China Post, the state-owned postal service provider, has been the front-runner in the rural e-commerce field as it leveraged its extensive post-office and franchised store network in the countryside to serve as the offline platform for e-commerce service, a joint venture between China Post and TOM Group, recorded 47 billion yuan in gross merchandise value in the first six months of 2017, with more than 400,000 retail stores in rural China on the e-commerce platform.

Some of the rural shops involved in the trade conduct their business via smartphones, connecting to the internet through 4G networks. The rural network infrastructure is helping transform the economy by boosting personal consumption.

Among the economic gains, better network coverage in rural areas is leading to increased tourism and travel. As people check out attractions online, there is greater interest among villagers to make trips to urban areas or to other rural villages to see discover or experience new things first-hand.

According to the Chinese commerce ministry, online tourism has emerged as the fastest growing niche market, expanding by 66.8 percent last year. Areas in eastern China accounted for the lion’s share of the total rural e-commerce market, while northeastern villages posted the strongest growth.

Now, as network coverage improves and mobile internet costs are brought down, other regions too will have a chance to witness fast growth in rural e-commerce in the coming years.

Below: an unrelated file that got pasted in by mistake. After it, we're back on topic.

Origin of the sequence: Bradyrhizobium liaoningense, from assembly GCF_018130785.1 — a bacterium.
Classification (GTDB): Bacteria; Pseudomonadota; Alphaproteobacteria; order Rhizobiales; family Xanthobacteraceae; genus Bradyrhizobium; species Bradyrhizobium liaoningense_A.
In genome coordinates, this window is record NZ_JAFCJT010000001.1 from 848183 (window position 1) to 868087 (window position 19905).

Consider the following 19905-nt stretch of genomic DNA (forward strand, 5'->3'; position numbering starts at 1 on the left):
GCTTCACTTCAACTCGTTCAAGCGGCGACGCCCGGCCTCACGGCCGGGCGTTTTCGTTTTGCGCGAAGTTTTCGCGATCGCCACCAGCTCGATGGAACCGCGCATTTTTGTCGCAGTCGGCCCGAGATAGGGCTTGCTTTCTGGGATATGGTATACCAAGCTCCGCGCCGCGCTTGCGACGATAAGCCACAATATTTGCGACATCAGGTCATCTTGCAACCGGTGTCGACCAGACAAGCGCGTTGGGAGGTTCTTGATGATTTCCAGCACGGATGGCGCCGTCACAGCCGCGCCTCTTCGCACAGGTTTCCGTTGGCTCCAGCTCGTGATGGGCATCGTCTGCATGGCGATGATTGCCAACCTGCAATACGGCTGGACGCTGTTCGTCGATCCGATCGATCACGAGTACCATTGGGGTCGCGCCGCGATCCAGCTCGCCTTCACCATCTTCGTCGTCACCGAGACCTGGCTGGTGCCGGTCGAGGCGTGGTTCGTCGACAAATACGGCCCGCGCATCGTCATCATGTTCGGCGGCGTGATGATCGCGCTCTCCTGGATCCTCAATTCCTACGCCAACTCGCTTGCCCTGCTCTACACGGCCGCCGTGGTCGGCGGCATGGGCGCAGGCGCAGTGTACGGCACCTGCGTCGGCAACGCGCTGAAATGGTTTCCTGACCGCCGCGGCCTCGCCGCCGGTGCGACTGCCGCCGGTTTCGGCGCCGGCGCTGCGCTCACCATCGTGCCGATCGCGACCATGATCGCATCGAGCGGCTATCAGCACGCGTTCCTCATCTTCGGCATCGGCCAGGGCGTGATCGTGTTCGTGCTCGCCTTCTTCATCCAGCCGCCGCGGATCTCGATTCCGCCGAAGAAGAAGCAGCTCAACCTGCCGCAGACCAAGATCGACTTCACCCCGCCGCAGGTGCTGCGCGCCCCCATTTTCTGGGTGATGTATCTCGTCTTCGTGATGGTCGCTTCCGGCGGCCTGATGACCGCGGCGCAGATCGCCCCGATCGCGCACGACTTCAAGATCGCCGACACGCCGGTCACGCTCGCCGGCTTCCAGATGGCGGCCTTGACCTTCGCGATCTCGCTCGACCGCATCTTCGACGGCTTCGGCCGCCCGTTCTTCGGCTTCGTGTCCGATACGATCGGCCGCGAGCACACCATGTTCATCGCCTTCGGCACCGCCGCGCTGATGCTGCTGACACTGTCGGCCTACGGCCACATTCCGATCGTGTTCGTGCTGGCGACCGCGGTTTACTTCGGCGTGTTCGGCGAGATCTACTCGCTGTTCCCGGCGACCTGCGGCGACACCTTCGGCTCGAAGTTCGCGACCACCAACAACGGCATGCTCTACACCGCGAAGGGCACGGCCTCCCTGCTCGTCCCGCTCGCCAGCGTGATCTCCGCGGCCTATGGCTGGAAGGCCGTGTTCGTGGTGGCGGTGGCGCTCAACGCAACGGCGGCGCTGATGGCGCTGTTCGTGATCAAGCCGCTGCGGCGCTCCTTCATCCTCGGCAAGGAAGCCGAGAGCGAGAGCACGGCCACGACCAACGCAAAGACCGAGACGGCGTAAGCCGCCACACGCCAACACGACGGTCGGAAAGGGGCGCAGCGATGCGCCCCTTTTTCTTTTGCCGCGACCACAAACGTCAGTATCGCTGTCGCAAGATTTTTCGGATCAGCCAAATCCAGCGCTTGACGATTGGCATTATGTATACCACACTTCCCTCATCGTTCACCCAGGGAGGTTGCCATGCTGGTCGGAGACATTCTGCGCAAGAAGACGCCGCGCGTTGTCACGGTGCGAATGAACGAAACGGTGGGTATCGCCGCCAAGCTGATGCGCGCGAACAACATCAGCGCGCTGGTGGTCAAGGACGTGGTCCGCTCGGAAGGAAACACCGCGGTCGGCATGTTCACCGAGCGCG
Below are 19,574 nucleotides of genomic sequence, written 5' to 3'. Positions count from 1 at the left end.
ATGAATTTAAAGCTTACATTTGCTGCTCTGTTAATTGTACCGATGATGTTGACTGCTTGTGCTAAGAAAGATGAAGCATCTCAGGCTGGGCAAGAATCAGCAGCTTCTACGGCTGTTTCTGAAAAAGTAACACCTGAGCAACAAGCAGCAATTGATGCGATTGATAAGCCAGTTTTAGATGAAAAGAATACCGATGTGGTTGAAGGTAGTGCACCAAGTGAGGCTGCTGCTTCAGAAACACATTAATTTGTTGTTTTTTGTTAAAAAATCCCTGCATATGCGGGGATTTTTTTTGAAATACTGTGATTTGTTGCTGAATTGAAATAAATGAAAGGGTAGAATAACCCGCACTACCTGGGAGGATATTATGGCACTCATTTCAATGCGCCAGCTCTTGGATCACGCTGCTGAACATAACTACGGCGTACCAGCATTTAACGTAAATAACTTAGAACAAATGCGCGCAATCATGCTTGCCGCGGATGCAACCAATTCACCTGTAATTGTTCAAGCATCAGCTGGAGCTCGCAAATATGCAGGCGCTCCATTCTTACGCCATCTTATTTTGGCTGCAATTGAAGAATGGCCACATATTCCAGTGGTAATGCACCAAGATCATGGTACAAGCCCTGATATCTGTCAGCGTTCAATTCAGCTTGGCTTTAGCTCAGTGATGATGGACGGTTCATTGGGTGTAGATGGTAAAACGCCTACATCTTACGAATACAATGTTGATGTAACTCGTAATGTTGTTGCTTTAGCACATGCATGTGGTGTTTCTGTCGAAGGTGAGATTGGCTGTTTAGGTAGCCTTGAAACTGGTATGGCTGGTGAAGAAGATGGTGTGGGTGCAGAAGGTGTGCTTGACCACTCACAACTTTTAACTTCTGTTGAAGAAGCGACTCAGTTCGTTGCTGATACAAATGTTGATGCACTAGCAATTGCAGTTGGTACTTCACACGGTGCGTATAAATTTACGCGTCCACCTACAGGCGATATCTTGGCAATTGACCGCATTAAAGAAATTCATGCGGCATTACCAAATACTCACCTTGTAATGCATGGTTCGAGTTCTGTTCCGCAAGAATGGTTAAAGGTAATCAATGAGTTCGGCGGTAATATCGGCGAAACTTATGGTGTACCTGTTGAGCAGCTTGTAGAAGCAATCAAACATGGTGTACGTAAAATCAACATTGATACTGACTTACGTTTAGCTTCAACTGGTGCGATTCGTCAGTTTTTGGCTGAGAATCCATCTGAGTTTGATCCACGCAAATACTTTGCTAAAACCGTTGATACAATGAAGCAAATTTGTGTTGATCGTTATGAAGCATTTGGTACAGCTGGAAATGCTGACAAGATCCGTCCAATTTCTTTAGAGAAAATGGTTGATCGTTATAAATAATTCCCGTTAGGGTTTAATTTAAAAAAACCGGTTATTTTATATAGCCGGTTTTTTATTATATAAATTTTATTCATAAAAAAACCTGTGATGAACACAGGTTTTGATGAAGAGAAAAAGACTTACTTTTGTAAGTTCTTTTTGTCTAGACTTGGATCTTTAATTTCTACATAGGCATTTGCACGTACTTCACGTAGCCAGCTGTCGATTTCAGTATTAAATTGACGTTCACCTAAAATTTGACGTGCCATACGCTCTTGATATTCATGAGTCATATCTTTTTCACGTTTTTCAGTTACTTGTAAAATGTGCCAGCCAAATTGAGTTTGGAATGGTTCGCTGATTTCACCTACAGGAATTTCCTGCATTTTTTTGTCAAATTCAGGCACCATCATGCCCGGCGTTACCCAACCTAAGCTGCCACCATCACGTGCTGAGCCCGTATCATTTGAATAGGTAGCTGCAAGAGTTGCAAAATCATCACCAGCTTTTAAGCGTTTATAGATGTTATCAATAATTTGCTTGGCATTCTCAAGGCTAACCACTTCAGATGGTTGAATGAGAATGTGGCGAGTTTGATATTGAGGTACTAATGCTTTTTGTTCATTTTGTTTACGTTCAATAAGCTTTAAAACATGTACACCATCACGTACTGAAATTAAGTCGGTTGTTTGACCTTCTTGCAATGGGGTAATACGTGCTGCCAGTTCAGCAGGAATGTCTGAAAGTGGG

Lower internet costs and network expansion can also lead to better livestock management in rural communities. 

Last year, China Telecom teamed up with Huawei and another firm to create a product called UCOWS targeted at the livestock sector. The system uses the latest Narrowband-Internet of Things (NB-IoT) technology to transmit data from a small piece of equipment attached on cows.

Data goes to a cow data management platform hosted on China Telecom’s eCloud, which can then be accessed by dairy farm managers, farmers, and vets to gain real-time information on cows’ vital signs.

China Telecom has extended its service target to the livestock sector, realizing the need to capture new revenue opportunities. The initiative marks a reflection of the fact that mobile technology and services need broader focus, targeting not only people-to-people communication but also thing-to-thing communications.

Such initiatives can help transform China Telecom from a pure telecoms infrastructure firm into a services company leveraging on its network niche. 

Now, as the government has re-emphasized the “Digital China” mission, it is a message to all the telcos that they need to step up their game in line with Beijing’s overall economic objectives.

Rural digitalization is seen as key to improving the quality of life of hundreds of millions of people living in the countryside, something that is essential as China seeks to resolve social tensions and narrow the urban-rural divide.

If the nation succeeds in its efforts, it could serve as a reference for developing countries elsewhere that are waging their own battles to create a model of sustainable growth and social inclusiveness.

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EJ Insight writer